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We were celebrating our 10-year anniversary. What better way than to rent a car in a country for which we owned no maps and where we were at best casual speakers of the native language?
To keep things interesting, we even brought along our six-year-old, who’s a double major in the fields of sudden biological emergencies and loudly stating the obvious. He also boasts a minor in carsickness.
As one of his more recent statements of the obvious had been “Whoa! Mummy, that’s the closest we’ve ever come to crashing when you’ve been driving the car,” it was understood that my husband would be doing most of the driving.
At the car rental counter in Marseille, France, we were told that our car would have a GPS system (actually, a “jjjay-pay-ess” system, which sounded far more exciting). I resolved to set aside my usual disdain for GPS systems, given that it would save us a small fortune in area maps.
Even better, the authoritarian voice of the GPS would rid us of the usual interspousal exchanges – “This left? That can’t be right. Give me the map!” – that might disrupt our peaceful enjoyment of the giant lavender field that is Provence.
We found our car in the lot and, expectations high, switched on the device. My husband programmed it using the time-honoured method of stabbing impatiently at all the menu options and cursing. As a final touch, and with an absolute minimum of smugness, I deftly persuaded it to speak English, and we were off.
Several shortcomings of the system soon became apparent. For one thing, computers think in terms of distances while humans think in terms of landmarks. “In 40 metres turn left” is only a helpful instruction if you are some sort of distance savant. “Turn left before the Eiffel Tower” would certainly be an improvement.
Second, when you give someone directions they usually get to ask clarifying questions. The GPS steadfastly refused to answer queries of the what-the-hell-is-that-supposed-to-mean variety. Third, there are lots of toll roads in France – the GPS, being a local, might have thought to point that out to us before selecting the “Empty out your wallet, tourists!” route.
As the days passed we got used to La Jjjay-pay-ess, and even began to respect “her” views on most things. At times we mocked her (“Call that a veer?”), and occasionally we silenced her for insubordination (“No, I don’t want to do a U-turn. Go away!”). We ridiculed her smooth, sterile voice, suggesting better narrators for her irritating U-turn messages, like Yoda (“Hmm, do a U-Turn you will”) and Darth Vader (“I find your lack of faith disturbing. Do a U-Turn.”).
Perhaps the accumulation of these petty humiliations explains the the Great Betrayal she perpetrated on our journey to Nîmes.
Leaving the walled city of Carcassonne and heading for Nîmes, we forcibly removed the toll roads option from La Jjjay-pay-ess’s route-planning weaponry. She meekly complied, or so we thought, leading us on a digestion-reversing thrill ride over back roads that featured a ballet school’s complement of hairpins.
After a couple of hours we came to a roadblock staffed by two humourless gendarmes, who intoned the French equivalent of one of La Jjjay-pay-ess’s favourite phrases: “If possible, do a U-turn.” We were forced to retrace our steps entirely and take the usurious toll roads after all. If it had been possible for her to have smirked, I’m sure she would have.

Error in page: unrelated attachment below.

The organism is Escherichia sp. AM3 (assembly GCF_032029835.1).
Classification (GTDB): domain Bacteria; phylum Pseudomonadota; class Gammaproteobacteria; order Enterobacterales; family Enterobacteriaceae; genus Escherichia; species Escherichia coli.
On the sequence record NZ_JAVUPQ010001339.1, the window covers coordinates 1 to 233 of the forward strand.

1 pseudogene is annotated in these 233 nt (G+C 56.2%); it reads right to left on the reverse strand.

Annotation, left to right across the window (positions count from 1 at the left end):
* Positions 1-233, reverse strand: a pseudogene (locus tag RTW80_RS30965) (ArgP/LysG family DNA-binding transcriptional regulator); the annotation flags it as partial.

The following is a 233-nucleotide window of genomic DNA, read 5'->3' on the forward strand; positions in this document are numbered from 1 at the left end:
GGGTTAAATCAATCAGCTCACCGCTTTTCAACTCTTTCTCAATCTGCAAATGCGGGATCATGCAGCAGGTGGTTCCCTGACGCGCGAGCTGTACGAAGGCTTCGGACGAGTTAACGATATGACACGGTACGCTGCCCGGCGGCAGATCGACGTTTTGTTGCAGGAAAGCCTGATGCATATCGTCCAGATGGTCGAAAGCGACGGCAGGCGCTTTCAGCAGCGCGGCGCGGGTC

We had programmed La Jjjay-pay-ess to take us to the Roman amphitheatre at Nîmes’s city centre, known as Les Arènes de Nîmes. When we reached the outskirts of the city she unexpectedly told us to make a left turn.
I was uneasy after the roadblock experience, but ignored my instincts and adopted the beatific smile I imagined the owner of a 100-per-cent reliable GPS system would wear. However, the more La Jjjay-pay-ess assured us we were nearing our destination, the more worried I became.
There was nothing at all redolent of ancient Rome in the suburb we were driving through; not so much as a pair of gladiator sandals in sight. As we took the final three turns of our journey, the wide highways and bustle of a big city were replaced by narrow roads and empty sidewalks. There was a feeling of neglect and foreboding; if this had been a movie, the music would have just changed or stopped suddenly. The silence was shattered by the announcement that we had reached our destination.
Either several travel websites and guidebooks had grossly oversold both the architectural prowess and aesthetic sensibilities of the ancient Romans, or the shabby 1960s stadium we were looking at was not the Arènes de Nîmes.
When interrogated, La Jjjay-pay-ess insisted she had been programmed to take us to this exact spot. Only she hadn’t, or at least not by us. Once reprogrammed, she was a model of efficiency at leading us to the real Arènes de Nîmes. But trust, once broken, is a hard thing to rebuild.
We can’t explain what happened – maybe we were the victims of some rogue computer code written by a disgruntled programmer on his last day. Maybe an electrical fault was to blame. However, I choose to interpret it as a lesson in human-digital relations: Don’t mess with La Jjjay-pay-ess.
Gael Melville lives in North Vancouver.